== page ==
Cartagena’s city center is a vibrant and colorful area full of international visitors. However, the outskirts paint a different story. Here, the invasiones, the shanty towns that surround the main city, are ridden with poverty. The effects of inequality stem beyond economic concerns as demonstrated by the country’s 56-year-long civil war, ignited by unequal conditions, particularly in land ownership. Recently, tensions have mounted as at least 13 people have died in clashes with law enforcement, with protests initially focusing on income inequality, corruption and fiscal austerity.
Will Colombia See a #MeToo Revolution?
The most critical step the government can take during this unstable time is to address inequality in access to the formal economy, education and land ownership that has been the underlying cause of conflict in Colombia for decades.
While poverty fell from 49.7% in 2002 to 27% in 2018, Colombia remains one of the world’s 15 most unequal counties. Those with fewer economic opportunities, particularly in rural areas, are more likely to enlist in rebel outfits since these armed groups offer clothes, food, money and accommodation. For example, Venezuelan refugees in Colombia make up 10% of rebel fighters despite having no real connection to the conflict. Economic opportunity has shown to be one of the best deterrents of violence: As the economy continues to grow, violence has gone down. In 2018, the number of homicides reported in Colombia was at its lowest since the start of the civil war in 1964.
A lack of opportunities in the formal economy has limited growth while contributing to inequality. Only 35% of those employed contribute to the pension system, and only 30% of the population above the age of 15 have a debit card, much lower than the Organization for Economic Co-operation and Development (OECD) average of 80%. Because of large regional discrepancies in development, the government should consider differentiating the minimum wage by region and age. This can create more job opportunities depending on the needs of Colombia’s different regions, which are as diverse geographically as they are economically. Reducing non-wage labor costs can stimulate job creation by reducing the economic burden on employers. Simplifying the procedures for registering a business can further help new companies establish themselves and aid job creation.
Addressing educational inequities will also improve formal employment. Some 85% of workers with postgraduate education are employed formally, where only 9% of those without any education are employed. Colombia spends less than the OECD average per capita on education, and having a more equitable education system is paramount. According to Andrea Arevelo, a biotechnologist in Colombia, “Despite the fact that there is more space in private universities versus public ones, most people can only apply to public schools because they can’t cover the high cost of tuition in private universities.”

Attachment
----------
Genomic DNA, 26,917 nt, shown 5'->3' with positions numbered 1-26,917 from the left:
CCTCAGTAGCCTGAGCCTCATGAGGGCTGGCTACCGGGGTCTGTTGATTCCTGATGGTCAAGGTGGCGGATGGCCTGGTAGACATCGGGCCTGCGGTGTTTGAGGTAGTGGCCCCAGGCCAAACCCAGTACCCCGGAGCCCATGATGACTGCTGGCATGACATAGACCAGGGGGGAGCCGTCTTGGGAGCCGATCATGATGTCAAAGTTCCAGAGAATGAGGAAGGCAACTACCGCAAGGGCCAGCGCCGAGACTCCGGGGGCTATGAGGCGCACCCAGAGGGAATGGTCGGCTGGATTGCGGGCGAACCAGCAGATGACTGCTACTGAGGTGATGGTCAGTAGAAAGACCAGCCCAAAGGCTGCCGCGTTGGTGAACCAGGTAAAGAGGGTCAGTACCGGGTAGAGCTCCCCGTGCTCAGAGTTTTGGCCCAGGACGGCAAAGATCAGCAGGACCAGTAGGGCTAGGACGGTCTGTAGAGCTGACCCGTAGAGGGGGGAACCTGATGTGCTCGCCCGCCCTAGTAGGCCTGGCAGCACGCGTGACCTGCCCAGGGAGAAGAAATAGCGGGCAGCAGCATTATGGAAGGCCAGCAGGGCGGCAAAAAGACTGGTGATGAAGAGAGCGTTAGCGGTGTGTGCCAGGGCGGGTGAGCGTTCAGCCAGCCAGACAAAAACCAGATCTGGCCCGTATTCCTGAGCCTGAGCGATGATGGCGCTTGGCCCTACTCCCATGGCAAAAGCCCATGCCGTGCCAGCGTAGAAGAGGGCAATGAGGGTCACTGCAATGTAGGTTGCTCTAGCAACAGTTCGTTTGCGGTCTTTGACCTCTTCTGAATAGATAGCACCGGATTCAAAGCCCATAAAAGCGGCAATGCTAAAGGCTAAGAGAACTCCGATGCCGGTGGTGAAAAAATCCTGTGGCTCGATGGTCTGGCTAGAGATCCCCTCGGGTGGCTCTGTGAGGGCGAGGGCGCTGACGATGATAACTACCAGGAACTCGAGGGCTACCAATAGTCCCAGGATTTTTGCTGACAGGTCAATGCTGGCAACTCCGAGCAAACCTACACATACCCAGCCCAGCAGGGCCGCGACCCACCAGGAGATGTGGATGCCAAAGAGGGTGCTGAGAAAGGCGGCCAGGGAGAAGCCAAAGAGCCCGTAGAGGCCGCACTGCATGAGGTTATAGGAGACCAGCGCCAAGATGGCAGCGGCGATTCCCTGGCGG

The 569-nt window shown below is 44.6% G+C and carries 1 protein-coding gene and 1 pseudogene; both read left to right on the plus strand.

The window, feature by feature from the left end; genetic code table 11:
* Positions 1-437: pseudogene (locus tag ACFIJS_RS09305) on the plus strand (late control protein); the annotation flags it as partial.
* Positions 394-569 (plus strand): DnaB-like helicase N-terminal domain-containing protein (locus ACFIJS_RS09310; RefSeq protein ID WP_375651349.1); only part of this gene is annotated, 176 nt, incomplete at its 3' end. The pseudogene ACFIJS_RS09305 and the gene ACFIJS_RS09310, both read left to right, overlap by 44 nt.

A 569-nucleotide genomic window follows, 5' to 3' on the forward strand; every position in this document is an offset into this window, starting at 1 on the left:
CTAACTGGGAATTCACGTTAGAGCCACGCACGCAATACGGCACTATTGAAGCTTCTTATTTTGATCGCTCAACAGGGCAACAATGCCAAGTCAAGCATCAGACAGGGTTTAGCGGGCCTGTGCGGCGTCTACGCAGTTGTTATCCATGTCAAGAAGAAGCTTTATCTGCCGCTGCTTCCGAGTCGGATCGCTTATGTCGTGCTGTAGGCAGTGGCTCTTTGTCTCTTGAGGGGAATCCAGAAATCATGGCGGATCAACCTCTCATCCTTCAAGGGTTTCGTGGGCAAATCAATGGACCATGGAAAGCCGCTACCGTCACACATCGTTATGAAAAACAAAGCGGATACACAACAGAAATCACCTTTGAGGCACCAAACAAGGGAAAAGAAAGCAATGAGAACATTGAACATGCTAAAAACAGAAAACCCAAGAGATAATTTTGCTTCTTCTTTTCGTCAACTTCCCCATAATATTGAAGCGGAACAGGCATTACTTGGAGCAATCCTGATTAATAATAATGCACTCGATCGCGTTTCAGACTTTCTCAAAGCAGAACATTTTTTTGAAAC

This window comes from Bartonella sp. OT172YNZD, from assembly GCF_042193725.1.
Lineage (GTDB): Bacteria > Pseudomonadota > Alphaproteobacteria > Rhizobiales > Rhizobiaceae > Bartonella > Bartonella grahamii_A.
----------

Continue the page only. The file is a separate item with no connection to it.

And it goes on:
Increasing funding for lower-income regions should be a priority to help reduce educational inequality. The government should also add more incentive-based programs like Familias en Accion that provide financial rewards to parents who keep their kids in school.
Closing the Gender Gap
However, overall educational advancements in Colombia have not completely benefited women. While women have higher tertiary educational attainment levels than men, they have lower levels of formal employment participation, higher levels of unemployment, lower wages and less access to quality jobs. Better training for women in the formal economy is a start: Women’s unemployment is at 12% compared to 7% for men. Increasing women’s political participation can further close the gender gap in Colombia.
While other South American nations like Brazil and Argentina have recently had female leaders, Colombia has yet to elect a female president. In 2000, the government implemented a law requiring a 30% female quota on electoral lists. However, this has yet to make a significant impact at the highest level, with just two female governors elected in 2019. Improving economic opportunities for women can help level the playing field by bettering access to campaign financing.
Lastly, implementing the land reforms discussed during the 2016 peace agreement between the government and the Revolutionary Armed Forces of Colombia guerrillas is necessary to reduce inequality. “A lot of the inequality today in Colombia is a result of unequal land ownership. Currently, there is a massive concentration of land, especially in rural areas. That makes it difficult for people to develop their own small business or agricultural business,” says Fabio Acero, a management consultant based in Bogota.
Progress has been made, but as of 2019, only a quarter of the 7 million hectares of land the government planned to formalize in accordance with the peace agreement have been titled. Unequal land distribution among a small elite was a key driver of the Colombian Civil War in the 1960s and remains a major contributing factor to inequality today.
It is often a misconception that violence is the cause of poverty. It is true violence perpetuates poverty — conflict reduced economic growth in Colombia by a third in 2018. But economic inequality in Colombia, as in many countries, is the cause, not the result, of conflict. For example, the first two chapters of the 2016 peace agreement discussed land redistribution and equal political participation instead of focusing on diplomacy. Social and political reforms are the key to reducing economic inequality and achieving a more peaceful future — a key that the country’s leaders have in their toolbox.
The views expressed in this article are the author’s own and do not necessarily reflect Fair Observer’s editorial policy.